A review of the Cricket Australia XI’s batting efforts entertaining the touring Sri Lankan side.
Batsman Selected by Australia: 40-4
Matt Renshaw – 7
Joe Burns – 4
Marnus Labuschagne – 6
Will Pucovski – 23
Batsman not selected by Australia: 262-1
Kurtis Patterson – 157 not out
Jason Sangha – 3
Jake Doran – 102 not out
Have Australia picked the wrong players or is it all a very clever tactical ploy?
What do you do when you lose a player from a whole tour due to injury?
You call up a player with absolutely no history of injury ever right?
Err, wait… Mark Wood, IPL star (!), more time on a sickbed than Ralph Fiennes in The English Patient!
To be fair, it’s not as if the two Jamies, Overton and Porter, haven’t attended the treatment table so many times that they got a session free!
Let’s hope that in the absence of Olly Stone, Mark Wood can keep the English fires burning during an Arctic winter… yes I know, the cricket’s in the Caribbean!
Fast bowler Olly Stone is out of England’s tour of West Indies courtesy of a stress fracture. Stone made his ODI debut against Sri Lanka last year but his chequered history of injuries has come back to haunt him. Jamie Overton, no stranger to injuries himself, could be promoted to the touring party whilst Jamie Porter, who has been a squad member in home Tests, could once again flirt with the opportunity of making his Test debut.
Hopefully Stone can recover and be back amongst the county wickets and international reckoning before too long.
If you thought that Australia’s approach to selecting a batting line-up couldn’t get anymore manic… then think again!
Oh and the bonus ball was drawn after the cameras stopped rolling… Joe Burns! Apologies for such an inexplicable technical error. The integrity of the draw is not in question!
If England win this summer’s Ashes or/and World Cup, then we could have a host of new MBEs!
The chances of Keaton Jennings playing in the World Cup are slim. The chances of Rory Burns doing so are… even slimmer!
The likelihood of the pair playing in the Ashes and possibly earning knighthoods will be defined on the Test tour of West Indies. No disrespect to the current Caribbean collective but if you offered an opening batsman an away destination to cement their place in their own team then West Indies would currently be high on most player’s list.
Jennings was previously dropped on the eve of a home series against West Indies. He’ll hope not to be dropped post a Caribbean encounter this time. He played spin well in Sri Lanka and was razor sharp in the field but questions of his ability against pace linger. Based on the evidence and scars inflicted by South Africa, answering those questions against Australia won’t be easy!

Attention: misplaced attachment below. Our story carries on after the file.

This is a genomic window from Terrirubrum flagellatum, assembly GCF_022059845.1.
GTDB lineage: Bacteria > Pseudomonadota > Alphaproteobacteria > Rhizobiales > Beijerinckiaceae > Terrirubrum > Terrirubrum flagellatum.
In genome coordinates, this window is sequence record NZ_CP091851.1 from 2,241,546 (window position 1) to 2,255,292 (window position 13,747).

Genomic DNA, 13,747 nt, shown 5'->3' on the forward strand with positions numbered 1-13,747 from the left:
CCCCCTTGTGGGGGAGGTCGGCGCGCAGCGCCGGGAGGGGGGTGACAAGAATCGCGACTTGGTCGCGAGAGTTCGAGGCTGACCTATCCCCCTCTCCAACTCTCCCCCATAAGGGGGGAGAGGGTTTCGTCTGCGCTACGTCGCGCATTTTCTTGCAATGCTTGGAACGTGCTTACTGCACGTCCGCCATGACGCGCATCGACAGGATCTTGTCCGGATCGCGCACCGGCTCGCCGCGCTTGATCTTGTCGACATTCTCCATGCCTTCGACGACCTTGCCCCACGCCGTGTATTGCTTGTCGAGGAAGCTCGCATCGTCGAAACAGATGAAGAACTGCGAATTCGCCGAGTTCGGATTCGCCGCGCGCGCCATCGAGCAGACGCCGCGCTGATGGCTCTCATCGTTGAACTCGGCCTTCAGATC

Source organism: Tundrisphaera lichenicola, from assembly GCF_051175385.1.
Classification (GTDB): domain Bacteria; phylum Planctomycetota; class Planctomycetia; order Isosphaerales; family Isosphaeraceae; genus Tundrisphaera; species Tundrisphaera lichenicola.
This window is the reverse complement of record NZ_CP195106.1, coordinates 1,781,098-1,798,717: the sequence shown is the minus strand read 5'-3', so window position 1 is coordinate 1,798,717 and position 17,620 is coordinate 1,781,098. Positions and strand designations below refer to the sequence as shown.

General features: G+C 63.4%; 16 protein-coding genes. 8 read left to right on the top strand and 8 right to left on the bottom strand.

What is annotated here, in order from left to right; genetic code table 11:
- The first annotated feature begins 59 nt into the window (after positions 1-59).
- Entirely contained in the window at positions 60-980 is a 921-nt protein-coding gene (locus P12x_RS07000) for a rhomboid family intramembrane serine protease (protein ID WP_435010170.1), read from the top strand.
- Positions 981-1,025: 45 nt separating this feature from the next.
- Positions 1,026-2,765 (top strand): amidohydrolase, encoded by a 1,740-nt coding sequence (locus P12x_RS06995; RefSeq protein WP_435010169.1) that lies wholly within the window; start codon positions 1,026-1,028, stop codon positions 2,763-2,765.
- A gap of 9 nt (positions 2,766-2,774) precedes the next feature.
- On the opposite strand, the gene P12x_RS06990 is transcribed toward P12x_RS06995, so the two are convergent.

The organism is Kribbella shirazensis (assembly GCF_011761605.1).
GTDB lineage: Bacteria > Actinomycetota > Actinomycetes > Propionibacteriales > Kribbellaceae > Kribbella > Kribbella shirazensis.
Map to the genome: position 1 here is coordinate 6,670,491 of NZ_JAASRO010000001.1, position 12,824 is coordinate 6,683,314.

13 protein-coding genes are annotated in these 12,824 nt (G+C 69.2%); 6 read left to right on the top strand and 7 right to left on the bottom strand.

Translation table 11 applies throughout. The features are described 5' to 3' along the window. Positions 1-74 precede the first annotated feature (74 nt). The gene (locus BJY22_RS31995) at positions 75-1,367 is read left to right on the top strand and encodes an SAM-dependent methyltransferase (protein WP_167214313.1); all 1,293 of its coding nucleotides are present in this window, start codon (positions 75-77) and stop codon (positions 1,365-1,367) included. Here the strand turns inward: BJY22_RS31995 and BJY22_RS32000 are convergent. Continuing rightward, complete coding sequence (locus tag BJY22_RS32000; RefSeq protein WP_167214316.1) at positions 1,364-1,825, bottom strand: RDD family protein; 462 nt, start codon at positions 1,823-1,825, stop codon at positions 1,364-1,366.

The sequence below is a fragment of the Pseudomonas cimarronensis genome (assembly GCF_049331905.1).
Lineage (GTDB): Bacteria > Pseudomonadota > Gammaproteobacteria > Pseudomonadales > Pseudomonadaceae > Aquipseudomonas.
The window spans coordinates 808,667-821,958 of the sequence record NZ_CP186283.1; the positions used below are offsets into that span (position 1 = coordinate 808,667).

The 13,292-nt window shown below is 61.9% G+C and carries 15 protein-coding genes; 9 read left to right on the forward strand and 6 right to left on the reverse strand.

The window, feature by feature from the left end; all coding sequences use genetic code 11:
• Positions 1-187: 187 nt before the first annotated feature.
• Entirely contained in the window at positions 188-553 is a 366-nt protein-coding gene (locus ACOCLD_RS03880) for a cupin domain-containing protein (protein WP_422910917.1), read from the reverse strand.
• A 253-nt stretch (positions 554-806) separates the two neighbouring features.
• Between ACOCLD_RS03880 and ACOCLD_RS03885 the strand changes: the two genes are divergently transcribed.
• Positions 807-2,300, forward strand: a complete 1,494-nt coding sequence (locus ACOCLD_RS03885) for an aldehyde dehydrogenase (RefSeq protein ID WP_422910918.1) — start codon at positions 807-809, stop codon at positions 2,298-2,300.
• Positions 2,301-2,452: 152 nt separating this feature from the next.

Burns performed well in the second Test in Sri Lanka after a disappointing debut. He failed in the final Test however and his aesthetics aren’t to everybody’s pleasure. If he leaves the door even slightly ajar and some young gun plunders runs on the county scene or even Surrey teammate Jason Roy produces a run gluttonous World Cup then Burns will follow another Surrey man, his opening partner Mark Stoneman, back to the county game and with little chance of a Jennings style recall.
Should KJ and RB perform well in West Indies, help England regain the Ashes, go on to score a few thousand Test runs and even captain England (They’ve got experience) then maybe they could yet join Alastair Cook by having a new prefix!
They’re not bad these Curran brothers are they?
I don’t actually think that most diehard cricket fans were surprised at how Surrey’s Sam Curran has taken to Test cricket. He’s an absolute star, capable of batting at six (Maybe higher) and opening the bowling for his country. His left-arm variety will be essential to England’s attack and compensates for any perceived lack of pace. I previously said that he is the axis around which England should build their team but given England’s abundance of all-round talent, just to be a cog will suffice. He’s already made his buck courtesy of the IPL (He’s been snapped up by Kings XI Punjab) but hopefully he’ll keep his feet on the ground and stay engaged with the longest form of the game as well as the pyjama affairs.
Brother Tom struggled for wickets in the 2017-18 Ashes series in Australia but displayed chutzpah with both bat and ball. He performed well in white-ball (ODI/T20I) cricket and it’s a shame that injuries limited his England outings in 2018. He’s been on absolute fire for Sydney Sixers in the Big Bash this winter, already claiming a hat-trick of three-wicket hauls and scoring a swashbuckling half-century. I still think he’s capable of being a viable Test option for England at least in home conditions. He and Sam clearly have attitude which I like. It’s not ugly but there’s a little bit of ‘In your face!’ and that’s healthy against some competitors.
Then there’s brother Ben. It would be easy to get discouraged by being a little behind his brothers or for him to be the butt of jokes but BC has won a contract with Northamptonshire on the back of an encouraging showing late last season. That included signing off with a match-winning 83 not out against Sussex in the County Championship and he’ll be keen to kick on this term for a side that have lost Ben Duckett to Nottinghamshire. How far BC can go remains to be seen. There’s no disgrace in having a solid county career without international recognition but whilst Sam and Tom might look destined for greatness, remember how compatriot Steven Finn as well as India’s Irfan Pathan sadly fell away. In the case of Ben, we might yet see a Mike Hussey style post thirty Test debut followed by thousands of runs!
Here’s my YouTube debut. Enjoy…